Monday, May 15, 2017

901 Story - Pie of the Bibliophiles






We met at our usual spot, ready to play catch up and enjoy good cups of tea. Every time we get together, I'm always reminded that we met through a love of art. While eating my warmed up slice of vegan blackberry pie, she spoke of books that influenced her writing and that she adored children's books. Bibliophiles have that uncanny ability to find each other - perhaps we give off a scent that smells of used bookstores. We shared laughter and even moments of pain to show that our sums were stronger than the parts. I looked around at the other patrons in the coffee shop and realized that this was a perfect moment. Even the blackberry seeds caught between my teeth felt natural and not an annoyance. As the sun began to set, we went our separate ways as strings of words we hadn't written yet trailed behind us.

(for my friend Jenny)

Thursday, May 4, 2017

A Love Story Set to Music





An Unfinished Score, written by my aether friend Elise Blackwell, is a love letter written to music. This book was an absolute delight to read and I'm just sorry that I didn't read it sooner. The story is thus: Suzanne Sullivan, a viola player in a quartet, learns that famous conductor Alex Elling has died in a horrible plane crash. She's distraught, not only for the sake that the world lost quite a talent, but that she was his lover for several years. As the book progresses, we experience Suzanne's day to day life, now that the man she truly loved is dead. Her husband, Ben (cellist and composer), and best friend Petra (violinist) with her deaf daughter Adele, all live in the same house yet Suzanne feels only grief and loss. However, as she begins to receive strange phone calls from Chicago, Suzanne will soon learn that not everything she knows is the truth and that lies are more comforting to the heart.

I will admit that I really didn't like Suzanne, yet I still wanted to know what would come of her once she learned of her lover's death. Her husband seemed to love her but in a different way, while Alex, as excellently portrayed in past memories by Blackwell, ignited her passions and dared her to feel the music rather than just play it. Although I found Suzanne to be a weak character in emotions at the beginning, she carried the story to the very end and became stronger and better. Out of all of the characters, I truly enjoyed reading about Alex the most. Although he came off as such a pompous ass while alive, his death showed us that he had a human side, one that he showed to Suzanne frequently. The scene in which he and Suzanne make love as a violinist plays in their hotel room while blindfolded was one such example. Although Alex was married, the love he had for Suzanne was genuine and raw. True, he did have other lovers before her, but it felt as though he showed his true nature to Suzanne. I actually felt sorry for his wife, Olivia.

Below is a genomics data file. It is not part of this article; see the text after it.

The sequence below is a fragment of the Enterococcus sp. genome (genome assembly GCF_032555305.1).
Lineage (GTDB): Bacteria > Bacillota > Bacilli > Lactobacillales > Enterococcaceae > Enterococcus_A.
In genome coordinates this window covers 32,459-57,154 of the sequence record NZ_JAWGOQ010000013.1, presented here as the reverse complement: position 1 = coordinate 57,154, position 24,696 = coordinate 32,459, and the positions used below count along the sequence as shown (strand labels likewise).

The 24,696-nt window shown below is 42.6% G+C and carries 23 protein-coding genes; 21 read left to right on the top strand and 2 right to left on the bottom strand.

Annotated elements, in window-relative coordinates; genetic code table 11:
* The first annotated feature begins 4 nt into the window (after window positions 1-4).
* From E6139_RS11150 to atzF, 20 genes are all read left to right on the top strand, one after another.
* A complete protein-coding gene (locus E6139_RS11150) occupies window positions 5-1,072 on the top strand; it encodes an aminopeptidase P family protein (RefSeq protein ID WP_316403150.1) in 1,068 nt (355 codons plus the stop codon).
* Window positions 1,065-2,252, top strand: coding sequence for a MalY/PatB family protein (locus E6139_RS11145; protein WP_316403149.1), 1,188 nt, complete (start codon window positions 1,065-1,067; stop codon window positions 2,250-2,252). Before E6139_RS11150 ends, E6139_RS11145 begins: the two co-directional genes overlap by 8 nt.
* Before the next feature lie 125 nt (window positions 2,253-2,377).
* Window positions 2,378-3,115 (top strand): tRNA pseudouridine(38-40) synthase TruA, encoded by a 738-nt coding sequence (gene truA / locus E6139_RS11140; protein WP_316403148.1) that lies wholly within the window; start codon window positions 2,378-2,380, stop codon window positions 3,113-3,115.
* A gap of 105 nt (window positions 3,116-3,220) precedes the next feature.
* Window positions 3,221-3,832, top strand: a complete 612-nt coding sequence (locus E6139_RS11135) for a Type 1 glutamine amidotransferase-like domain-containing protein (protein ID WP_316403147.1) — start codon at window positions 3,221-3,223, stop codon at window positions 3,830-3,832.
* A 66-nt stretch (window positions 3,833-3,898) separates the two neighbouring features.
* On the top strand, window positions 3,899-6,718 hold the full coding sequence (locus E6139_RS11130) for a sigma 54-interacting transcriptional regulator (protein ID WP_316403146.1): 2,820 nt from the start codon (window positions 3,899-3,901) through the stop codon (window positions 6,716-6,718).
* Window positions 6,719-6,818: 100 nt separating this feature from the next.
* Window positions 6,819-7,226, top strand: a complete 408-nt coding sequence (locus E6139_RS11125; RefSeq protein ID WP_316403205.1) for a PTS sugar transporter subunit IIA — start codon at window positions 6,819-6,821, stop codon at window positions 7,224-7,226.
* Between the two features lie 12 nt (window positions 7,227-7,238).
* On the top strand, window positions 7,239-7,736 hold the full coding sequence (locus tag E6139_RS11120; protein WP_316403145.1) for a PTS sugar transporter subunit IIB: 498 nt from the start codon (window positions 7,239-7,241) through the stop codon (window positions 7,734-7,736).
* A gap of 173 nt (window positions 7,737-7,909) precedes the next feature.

Thank you as always, Elise, for your beautiful words. I look forward to reading whatever else you write.

EX LIBRIS!

Tuesday, May 2, 2017

SYR - Celtic Folk Rock At Its Best




I love it when people in my life introduce me to different music groups. For example, I have "Viking" to thank for my now fangirl status in liking Great Big Sea (I HIGHLY recommend checking them out - they've broken up but their music is still amazing!), Alan DoyleTuatha Dea, and now SYR. After receiving a lovely care package with several CDs inside not too long ago, I decided to pop in SYR and see what would unfold.

Wow. That's all I can say. Just wow.

I've loved Celtic music for a long time - call it my Irish roots (I did the research and yes, I do have Irish blood), my love of Celtic history, or how some "Raven Headed Being Who Represents War and Death" has infiltrated my life. Regardless, I love how goosebumps appear on my skin whenever I hear that kind of music. The music of SYR does that to me and I'm gad for it. Their first self titled CD is a solid CD - there are no bad or weak tracks at all. From the first blood pumping song "Mo Gradh" to the last, and quite funny, song of "I Drove My Father To Drink", this CD will appeal to those who can appreciate good music with well thought out lyrics. Although I love all of the songs, my all time favourite is "Who Are You" - great message and beautiful accompanying music!

I look forward to many more CDs from this band - if any of the band members happen to read this post: PLEASE COME TO MEMPHIS!

SKAL!


Monday, May 1, 2017

A FIRE That Will Never Die





Last week, I attended an interview of underground comic artist Peter Bagge at the Brooks Museum of Art and it was quite educational. Although I'd never read his comics, I was familiar with HATE and his style of drawing. However, what really pricked my interest was when he discussed two of his works involving women who made a difference in America. One was Margaret Sanger and the other was Zora Neale Hurston. She is one of my inspirations on many levels, so it was quite pleasing to hear how much he enjoyed not only researching her life but also completing the graphic novel FIRE: The Zora Neale Hurston Story.

I will freely admit that I've read this book at least three times since purchasing it and I found something different with every read. Although it's not the complete story of her life, the book gives you enough that you can't help but want to read all of her works. Hurston was an adventure seeker, a woman who refused to allow anyone to dictate her life to her, and someone who was a force to be reckoned with. Whites and blacks admired her and if they didn't, she couldn't have cared less. She had a voice and she refused to be silent. Bagge, in his art and conception, gives her more than proper credit and respect. Even if you know nothing about Hurston and her works, this book provides just enough to educate and enlighten you on such a fascinating woman.


EX LIBRIS!